Forbidden Tomes: BEASTS by JOYCE CAROL OATES

The Gothic genre has been sorely neglected, I think, in modern fiction – film and literature alike. But there are a few who still champion the genre and use its moody trappings to examine the dark corners of our society. One of the forerunners of new Gothic, and possibly its best practitioner, is Joyce Carol Oates – and one of her best offerings is the novella BEASTS.

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Oates is a genius at creating a sensually dangerous atmosphere. In “Beasts,” it manifests on a quiet New England college campus, as a student begins to fall slowly and deliriously in love with her poetry professor. But this is no innocent schoolgirl crush – the professor has a history of picking favorites amongst his students, all of whom suffer some sort of breakdown soon after. And his gorgeous femme fatale wife, with fiery red hair, is seductively controversial. In spite, or because, of the danger, the student falls under both of their spells… and they take her in as their new favorite. What follows is hallucinatory, dirty, and psychologically monstrous.

The story is woven as a memory, which allows it to drift from moment to moment in a dreamlike reverie. When the dark events start to accumulate into madness, the dream becomes a nightmare. Oates knows better than anyone how to get a reader inside her character’s head – it’s a trick she uses cruelly, because by the time her stories kick into gear, the character’s head is the last place you want to be. This student’s journey into animalistic sexuality and evil manipulation is hideous, but like the best Gothic fiction, the hideousness is what makes it entertaining.

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Though the events are not supernatural or particularly shocking, Oates’s deft warping of reality makes this a horror novel. It’s impressionistic, and the flashes of detail that are given reveal something ghoulish – something beastly. The innocent college campus is turned into a Bacchanal breeding ground for decadent nightmares.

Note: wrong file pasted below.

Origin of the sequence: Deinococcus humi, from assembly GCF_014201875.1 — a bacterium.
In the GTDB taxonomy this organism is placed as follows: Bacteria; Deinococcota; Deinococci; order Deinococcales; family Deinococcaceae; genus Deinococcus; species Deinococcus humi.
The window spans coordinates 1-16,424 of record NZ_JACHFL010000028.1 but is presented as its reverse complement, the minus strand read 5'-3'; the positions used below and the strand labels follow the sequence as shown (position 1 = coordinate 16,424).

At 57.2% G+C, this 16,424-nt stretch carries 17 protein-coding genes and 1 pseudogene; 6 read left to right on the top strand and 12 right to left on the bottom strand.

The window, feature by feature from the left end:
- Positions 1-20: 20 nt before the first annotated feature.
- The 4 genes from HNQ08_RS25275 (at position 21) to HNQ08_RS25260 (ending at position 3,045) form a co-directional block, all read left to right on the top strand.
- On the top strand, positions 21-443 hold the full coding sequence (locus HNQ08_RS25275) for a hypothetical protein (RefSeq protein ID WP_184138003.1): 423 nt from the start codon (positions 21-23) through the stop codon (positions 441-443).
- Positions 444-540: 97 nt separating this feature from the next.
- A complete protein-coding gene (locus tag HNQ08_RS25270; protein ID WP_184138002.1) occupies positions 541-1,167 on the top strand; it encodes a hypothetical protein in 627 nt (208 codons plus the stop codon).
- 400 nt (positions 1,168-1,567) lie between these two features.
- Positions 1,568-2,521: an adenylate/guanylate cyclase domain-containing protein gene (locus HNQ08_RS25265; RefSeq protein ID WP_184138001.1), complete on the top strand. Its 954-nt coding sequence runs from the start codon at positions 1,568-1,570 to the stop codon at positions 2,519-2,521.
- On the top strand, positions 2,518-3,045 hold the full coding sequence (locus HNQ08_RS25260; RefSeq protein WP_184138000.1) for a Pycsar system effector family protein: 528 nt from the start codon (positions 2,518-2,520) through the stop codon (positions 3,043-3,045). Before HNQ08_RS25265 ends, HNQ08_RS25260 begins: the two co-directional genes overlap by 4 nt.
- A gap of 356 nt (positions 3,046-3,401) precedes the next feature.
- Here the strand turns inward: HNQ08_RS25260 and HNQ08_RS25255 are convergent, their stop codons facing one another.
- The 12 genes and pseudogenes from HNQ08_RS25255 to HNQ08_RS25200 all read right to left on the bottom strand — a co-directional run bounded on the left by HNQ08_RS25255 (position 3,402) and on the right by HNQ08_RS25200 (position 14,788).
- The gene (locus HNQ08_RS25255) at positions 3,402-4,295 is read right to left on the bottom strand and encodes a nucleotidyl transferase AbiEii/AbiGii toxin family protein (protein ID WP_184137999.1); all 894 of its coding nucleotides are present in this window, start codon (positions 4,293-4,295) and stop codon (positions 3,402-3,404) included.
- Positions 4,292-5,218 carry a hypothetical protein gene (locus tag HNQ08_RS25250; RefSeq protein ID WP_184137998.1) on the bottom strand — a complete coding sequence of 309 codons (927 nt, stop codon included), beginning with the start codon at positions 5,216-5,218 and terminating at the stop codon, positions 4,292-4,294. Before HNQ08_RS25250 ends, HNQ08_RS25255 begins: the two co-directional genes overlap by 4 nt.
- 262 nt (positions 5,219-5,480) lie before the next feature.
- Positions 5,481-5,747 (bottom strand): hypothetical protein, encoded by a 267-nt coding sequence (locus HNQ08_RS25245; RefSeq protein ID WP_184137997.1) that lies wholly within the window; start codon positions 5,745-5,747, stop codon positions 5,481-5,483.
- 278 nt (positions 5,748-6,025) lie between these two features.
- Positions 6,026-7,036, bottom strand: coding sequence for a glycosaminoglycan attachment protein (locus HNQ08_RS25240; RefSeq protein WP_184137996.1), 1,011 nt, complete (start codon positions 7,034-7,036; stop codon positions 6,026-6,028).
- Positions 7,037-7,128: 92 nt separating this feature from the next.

Like the main character, the reader is made to doubt what happens, and perhaps for the better, because the damage is so great. Much of Oates’s fiction – particularly this one – deals with the raw terror of sex and sexuality. The act becomes one of violence, earthy and painful wickedness. Because of the graphic attention she gives to the theme, she transcends the Gothic cliché of subdued sensuality, blasting through barriers and discussing it as it is: naked and dirty. She has invented a new type of Gothic, one that scrutinizes the classic form and finds the rotten skeleton underneath its trappings.

This means, of course, that “Beasts” is a remarkably disturbing read. But for someone who wants to plumb the depths of sexual psychology, and is prepared for the horrors that wait there, it’s difficult to think of a better author than Oates. Her novella is a fever dream turned nightmare, somehow managing to be both hideous and beautiful.

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